Hobby Lobby: The “Gift” That Keeps On Giving

When the Supreme Court’s Hobby Lobby decision came down in June, those of us who opposed the ruling warned that it created a terrifyingly slippery slope that could allow employers to refuse to cover not only a variety of birth control methods, but possibly other types of health care that might violate the religious sensibilities of corporate “persons.”

In July, the New York Times argued that the concept of corporate “personhood” has been dangerously expanded since its original formulation in the 19th century, and that the consequences could be dire:

While the Hobby Lobby decision ostensibly addresses only a narrow set of circumstances — a corporation with relatively few owners, a religious objection to particular kinds of birth control — these sorts of limited rulings have a history of becoming more broadly cited as precedent over time. […] Justice Ruth Bader Ginsburg argued in her dissenting opinion that a corporation might object on religious grounds to paying for blood transfusions, vaccinations or antidepressants.

Defenders of the Hobby Lobby decision essentially told us (and Justice Ginsburg) to calm our “hysterics.” It’s a very narrow decision, they said. It applies only to very few birth control methods, they said. At least 99% of female employees won’t even be affected, they said.  Just get over it, girls.

Well, only two months later, it seems that numerous insurers are already charging ahead with attempts to further limit women’s access to reproductive care.

On paper, the Affordable Care Act still requires health plans to cover the full range of birth control methods approved by the Food and Drug Administration, without any cost-sharing by women. In other words, it is illegal to charge women extra “fees” for their reproductive health care.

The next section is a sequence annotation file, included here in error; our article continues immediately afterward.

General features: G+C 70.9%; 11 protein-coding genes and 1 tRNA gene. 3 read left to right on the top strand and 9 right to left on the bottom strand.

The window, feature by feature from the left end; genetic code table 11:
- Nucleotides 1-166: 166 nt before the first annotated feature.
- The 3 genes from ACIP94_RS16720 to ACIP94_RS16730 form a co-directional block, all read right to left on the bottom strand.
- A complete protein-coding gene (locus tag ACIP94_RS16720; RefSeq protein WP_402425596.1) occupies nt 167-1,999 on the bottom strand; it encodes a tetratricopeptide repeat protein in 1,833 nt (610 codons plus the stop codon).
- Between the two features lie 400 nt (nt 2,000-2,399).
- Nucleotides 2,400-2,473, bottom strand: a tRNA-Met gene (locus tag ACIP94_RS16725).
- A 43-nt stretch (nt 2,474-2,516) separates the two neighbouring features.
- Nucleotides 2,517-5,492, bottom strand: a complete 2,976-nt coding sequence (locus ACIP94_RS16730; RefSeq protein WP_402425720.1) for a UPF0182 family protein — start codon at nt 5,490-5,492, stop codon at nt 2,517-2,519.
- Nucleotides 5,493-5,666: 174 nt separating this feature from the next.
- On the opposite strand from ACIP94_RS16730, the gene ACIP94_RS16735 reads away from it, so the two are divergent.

In practice, however, employers and insurers are busy pushing that envelope. Most of these new initiatives are patently illegal, but what options do women employees have? They can protest, and risk being fired. They can go to court, with all the time, effort, and money required to mount an effective lawsuit. Or they can just shut up and allow their own health needs, civil rights and freedom of conscience to be brushed aside in order to insure religious freedom for some other, corporate “person.”

It will be interesting to see just how far unscrupulous employers and insurers will be allowed to go before they find themselves back in front of the Supreme Court. And how much of this nonsense American women will be willing to stand before they stand up en masse and shout, “Enough!”

UPDATE (23 August 3:50 p.m.)

Bowing to continuing pressure from religious conservatives, President Obama yesterday proposed new rules allowing certain non-profits and private companies to inform the Department of Health and Human Services directly of their objections to covering contraceptive services.  The government will then contact the employer’s insurance company and instruct them to provide coverage at no cost to the employer.  Which means, presumably, that the costs will be passed on to employees through their insurance premiums, or to the U.S. taxpayer.

But even that may not be enough for the religious right.  Mark Rienzi of the Becket Fund for Religious Liberty has suggested that further litigation may be forthcoming.  Apparently they won’t be content until contraceptive coverage is completely severed from employee insurance plans, forcing women to buy their own reproductive health services out-of-pocket.

ProWayne Forum Admin
This post was written by

2 Comments on "Hobby Lobby: The “Gift” That Keeps On Giving"

  • MahoningVal says

    The GOP and the religious right are going to use the same strategy as they’ve used to fight abortion rights — they’re going to chip away relentlessly at the contraception mandate via dozens of lawsuits, before sympathetic judges, until they can narrow approved birth control options provided down to just a very few, or widen the acceptable excuses for a company not to provide it, to include all sorts of “moral beliefs”, that we’ll be left with just a shadow of the original mandate itself. Aspirin between the knees, ladies?

  • uncle pepper says

    Good one Val. I will buy stock from the aspirin Corp person, l might get rich…

Leave a Reply